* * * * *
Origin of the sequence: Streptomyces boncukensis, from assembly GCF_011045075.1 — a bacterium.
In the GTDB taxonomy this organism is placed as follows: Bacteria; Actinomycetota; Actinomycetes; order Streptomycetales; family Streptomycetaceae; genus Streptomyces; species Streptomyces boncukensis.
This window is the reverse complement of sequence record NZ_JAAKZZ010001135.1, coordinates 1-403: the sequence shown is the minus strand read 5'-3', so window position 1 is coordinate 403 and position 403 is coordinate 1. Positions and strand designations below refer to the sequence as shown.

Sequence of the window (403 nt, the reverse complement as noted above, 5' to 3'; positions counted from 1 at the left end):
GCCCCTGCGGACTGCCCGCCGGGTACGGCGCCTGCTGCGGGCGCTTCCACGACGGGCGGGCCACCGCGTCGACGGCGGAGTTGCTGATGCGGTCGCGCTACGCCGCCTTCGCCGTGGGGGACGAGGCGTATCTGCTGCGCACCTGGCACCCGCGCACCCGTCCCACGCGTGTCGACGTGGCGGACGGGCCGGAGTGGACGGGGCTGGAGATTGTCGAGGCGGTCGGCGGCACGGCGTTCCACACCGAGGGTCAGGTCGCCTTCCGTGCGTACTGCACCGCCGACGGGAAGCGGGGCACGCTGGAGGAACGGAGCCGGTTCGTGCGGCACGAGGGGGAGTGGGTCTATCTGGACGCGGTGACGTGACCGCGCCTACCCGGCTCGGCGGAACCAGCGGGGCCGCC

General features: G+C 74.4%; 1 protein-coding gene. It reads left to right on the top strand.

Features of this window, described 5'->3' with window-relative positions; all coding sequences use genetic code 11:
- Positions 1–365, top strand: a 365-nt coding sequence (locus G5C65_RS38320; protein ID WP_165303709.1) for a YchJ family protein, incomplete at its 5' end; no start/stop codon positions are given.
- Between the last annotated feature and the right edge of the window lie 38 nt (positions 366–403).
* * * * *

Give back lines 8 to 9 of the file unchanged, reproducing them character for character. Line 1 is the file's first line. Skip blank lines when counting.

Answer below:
- Positions 1–365, top strand: a 365-nt coding sequence (locus G5C65_RS38320; protein ID WP_165303709.1) for a YchJ family protein, incomplete at its 5' end; no start/stop codon positions are given.
- Between the last annotated feature and the right edge of the window lie 38 nt (positions 366–403).